Felis ISSN 2398-2950

Heart: restrictive cardiomyopathy

Synonym(s): Intermediate cardiomyopathy

Contributor(s): Serena Brownlie, Phil Fox, Philip K Nicholls, Penny Watson

Introduction

  • Cause: diastolic failure sometimes secondary to endomyocardial fibrosis.
  • Signs: usually vague chronic course of weight loss, anorexia, lethargy, +/- dyspnea  Natom Explorer: Cardiomyopathies .
  • Diagnosis: radiography, ultrasonography.
  • Treatment: diuretics, vasodilators.
  • Prognosis: generally poor, thromboembolism is a risk in many cases.

Pathogenesis

Etiology

  • Unknown.

Pathophysiology

  • Endocardial, subendocardial or myocardial fibrosis   →   prevents stretch (compliance), of left ventricle and ventricular filling.
  • Abnormal blood flows   →   predispose to formation of thromboemboli Thromboembolism: aorta.
  • Lack of compliance of left ventricle and reduced ventricular filling   →   left atrial dilation, decreased preload, decreased cardiac output and increased pulmonary venous pressure   →   pulmonary edema and pleural effusion (seen commonly with left-sided failure in cats).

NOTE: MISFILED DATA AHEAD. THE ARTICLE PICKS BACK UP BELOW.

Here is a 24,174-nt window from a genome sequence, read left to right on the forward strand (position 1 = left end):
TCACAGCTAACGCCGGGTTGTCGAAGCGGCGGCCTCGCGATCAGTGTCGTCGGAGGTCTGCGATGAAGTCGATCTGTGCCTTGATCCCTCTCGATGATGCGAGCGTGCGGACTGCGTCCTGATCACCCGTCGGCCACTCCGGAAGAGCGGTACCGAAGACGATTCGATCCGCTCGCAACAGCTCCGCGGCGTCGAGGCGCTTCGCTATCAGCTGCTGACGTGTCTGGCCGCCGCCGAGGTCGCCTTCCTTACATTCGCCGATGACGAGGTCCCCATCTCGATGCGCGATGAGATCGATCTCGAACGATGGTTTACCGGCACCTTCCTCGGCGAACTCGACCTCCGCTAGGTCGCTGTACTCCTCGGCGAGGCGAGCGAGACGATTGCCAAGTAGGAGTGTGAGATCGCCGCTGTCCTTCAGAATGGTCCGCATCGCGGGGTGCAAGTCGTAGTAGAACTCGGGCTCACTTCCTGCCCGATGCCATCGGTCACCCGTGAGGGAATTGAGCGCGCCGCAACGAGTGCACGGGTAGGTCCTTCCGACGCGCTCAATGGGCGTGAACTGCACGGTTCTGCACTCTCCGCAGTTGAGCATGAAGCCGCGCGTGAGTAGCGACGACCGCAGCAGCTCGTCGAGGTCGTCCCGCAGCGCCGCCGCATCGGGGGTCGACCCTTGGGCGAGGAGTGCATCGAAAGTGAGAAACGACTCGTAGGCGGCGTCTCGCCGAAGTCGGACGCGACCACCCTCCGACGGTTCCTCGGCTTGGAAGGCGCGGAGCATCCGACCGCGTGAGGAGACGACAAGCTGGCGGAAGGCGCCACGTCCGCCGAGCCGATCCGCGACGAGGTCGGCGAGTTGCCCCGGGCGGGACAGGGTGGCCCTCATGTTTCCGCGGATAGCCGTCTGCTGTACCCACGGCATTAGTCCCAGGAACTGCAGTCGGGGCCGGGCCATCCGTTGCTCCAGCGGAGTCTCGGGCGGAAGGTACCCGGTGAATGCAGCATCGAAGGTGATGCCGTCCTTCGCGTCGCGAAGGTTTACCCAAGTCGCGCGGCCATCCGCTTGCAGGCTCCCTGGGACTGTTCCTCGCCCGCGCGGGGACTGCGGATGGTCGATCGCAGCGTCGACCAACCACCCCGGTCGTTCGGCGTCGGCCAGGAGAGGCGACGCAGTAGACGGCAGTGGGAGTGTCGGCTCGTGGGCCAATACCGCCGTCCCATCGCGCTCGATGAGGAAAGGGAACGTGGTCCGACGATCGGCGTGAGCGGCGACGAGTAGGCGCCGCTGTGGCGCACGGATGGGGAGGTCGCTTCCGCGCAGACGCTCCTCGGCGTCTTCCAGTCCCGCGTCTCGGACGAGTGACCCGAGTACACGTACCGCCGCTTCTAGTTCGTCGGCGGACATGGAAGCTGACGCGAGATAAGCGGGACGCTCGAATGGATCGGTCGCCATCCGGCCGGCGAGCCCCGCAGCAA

• Turbulence   →   damages cardiac endothelium   →   endocardial collagen induces platelet adhesion and aggregation, extrinsic pathway activation Hemostatic disorders: acquired.
  • Circulation of blood through heart is abnormal   →   areas of sluggish flow allow aggregation of platelets particularly in dilated left atrium.
  • Higher levels of serotonin in felines due to larger platelets than dogs and humans, felines more sensitive to effects of serotonin   →   higher susceptibility to aggregation.

Timecourse

  • ?Weeks to months.

Diagnosis

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Treatment

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Outcomes

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Further Reading

Publications

Refereed papers

  • Recent references from PubMed and VetMedResource.
  • Bright J M, Herrtage M E & Schneider J F (1999) Pulsed doppler asessment of left ventricular diastolic function in normal and cardiomyopathic cats. JAAHA 35 (4), 285-291 PubMed.


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